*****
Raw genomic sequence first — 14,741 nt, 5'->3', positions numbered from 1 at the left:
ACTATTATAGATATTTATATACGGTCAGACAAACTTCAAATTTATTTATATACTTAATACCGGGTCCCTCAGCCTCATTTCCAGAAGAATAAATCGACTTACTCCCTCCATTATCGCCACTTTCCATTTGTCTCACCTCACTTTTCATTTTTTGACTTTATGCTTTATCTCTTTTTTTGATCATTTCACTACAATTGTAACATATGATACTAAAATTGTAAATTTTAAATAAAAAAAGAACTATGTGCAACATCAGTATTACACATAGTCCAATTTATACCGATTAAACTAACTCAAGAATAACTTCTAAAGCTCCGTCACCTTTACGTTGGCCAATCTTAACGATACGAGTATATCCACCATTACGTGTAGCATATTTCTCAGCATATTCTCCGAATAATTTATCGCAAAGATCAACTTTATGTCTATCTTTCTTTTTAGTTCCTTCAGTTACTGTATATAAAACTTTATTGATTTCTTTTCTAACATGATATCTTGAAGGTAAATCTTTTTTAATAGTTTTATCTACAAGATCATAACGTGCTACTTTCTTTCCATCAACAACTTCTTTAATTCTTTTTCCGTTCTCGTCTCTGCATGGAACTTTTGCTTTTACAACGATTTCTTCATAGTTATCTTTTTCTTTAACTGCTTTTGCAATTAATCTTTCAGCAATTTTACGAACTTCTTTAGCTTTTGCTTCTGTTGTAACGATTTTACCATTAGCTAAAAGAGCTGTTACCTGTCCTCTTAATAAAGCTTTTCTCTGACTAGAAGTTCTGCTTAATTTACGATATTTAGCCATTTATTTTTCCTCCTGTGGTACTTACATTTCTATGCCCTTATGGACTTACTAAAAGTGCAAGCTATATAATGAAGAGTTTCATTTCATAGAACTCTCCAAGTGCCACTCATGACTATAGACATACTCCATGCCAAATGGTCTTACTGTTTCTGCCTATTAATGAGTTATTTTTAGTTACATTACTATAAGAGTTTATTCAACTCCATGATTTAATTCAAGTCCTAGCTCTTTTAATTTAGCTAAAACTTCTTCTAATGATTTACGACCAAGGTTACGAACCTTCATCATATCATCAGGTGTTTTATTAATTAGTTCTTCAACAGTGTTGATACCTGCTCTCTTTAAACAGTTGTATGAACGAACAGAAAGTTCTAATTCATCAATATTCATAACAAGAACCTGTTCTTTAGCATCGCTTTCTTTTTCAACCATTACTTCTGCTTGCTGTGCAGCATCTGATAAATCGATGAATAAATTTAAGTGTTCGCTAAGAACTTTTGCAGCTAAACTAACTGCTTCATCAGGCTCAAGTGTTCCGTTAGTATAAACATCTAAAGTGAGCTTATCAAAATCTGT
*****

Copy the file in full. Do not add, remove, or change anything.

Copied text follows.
Raw genomic sequence first — 14,741 nt, 5'->3', positions numbered from 1 at the left:
ACTATTATAGATATTTATATACGGTCAGACAAACTTCAAATTTATTTATATACTTAATACCGGGTCCCTCAGCCTCATTTCCAGAAGAATAAATCGACTTACTCCCTCCATTATCGCCACTTTCCATTTGTCTCACCTCACTTTTCATTTTTTGACTTTATGCTTTATCTCTTTTTTTGATCATTTCACTACAATTGTAACATATGATACTAAAATTGTAAATTTTAAATAAAAAAAGAACTATGTGCAACATCAGTATTACACATAGTCCAATTTATACCGATTAAACTAACTCAAGAATAACTTCTAAAGCTCCGTCACCTTTACGTTGGCCAATCTTAACGATACGAGTATATCCACCATTACGTGTAGCATATTTCTCAGCATATTCTCCGAATAATTTATCGCAAAGATCAACTTTATGTCTATCTTTCTTTTTAGTTCCTTCAGTTACTGTATATAAAACTTTATTGATTTCTTTTCTAACATGATATCTTGAAGGTAAATCTTTTTTAATAGTTTTATCTACAAGATCATAACGTGCTACTTTCTTTCCATCAACAACTTCTTTAATTCTTTTTCCGTTCTCGTCTCTGCATGGAACTTTTGCTTTTACAACGATTTCTTCATAGTTATCTTTTTCTTTAACTGCTTTTGCAATTAATCTTTCAGCAATTTTACGAACTTCTTTAGCTTTTGCTTCTGTTGTAACGATTTTACCATTAGCTAAAAGAGCTGTTACCTGTCCTCTTAATAAAGCTTTTCTCTGACTAGAAGTTCTGCTTAATTTACGATATTTAGCCATTTATTTTTCCTCCTGTGGTACTTACATTTCTATGCCCTTATGGACTTACTAAAAGTGCAAGCTATATAATGAAGAGTTTCATTTCATAGAACTCTCCAAGTGCCACTCATGACTATAGACATACTCCATGCCAAATGGTCTTACTGTTTCTGCCTATTAATGAGTTATTTTTAGTTACATTACTATAAGAGTTTATTCAACTCCATGATTTAATTCAAGTCCTAGCTCTTTTAATTTAGCTAAAACTTCTTCTAATGATTTACGACCAAGGTTACGAACCTTCATCATATCATCAGGTGTTTTATTAATTAGTTCTTCAACAGTGTTGATACCTGCTCTCTTTAAACAGTTGTATGAACGAACAGAAAGTTCTAATTCATCAATATTCATAACAAGAACCTGTTCTTTAGCATCGCTTTCTTTTTCAACCATTACTTCTGCTTGCTGTGCAGCATCTGATAAATCGATGAATAAATTTAAGTGTTCGCTAAGAACTTTTGCAGCTAAACTAACTGCTTCATCAGGCTCAAGTGTTCCGTTAGTATAAACATCTAAAGTGAGCTTATCAAAATCTGT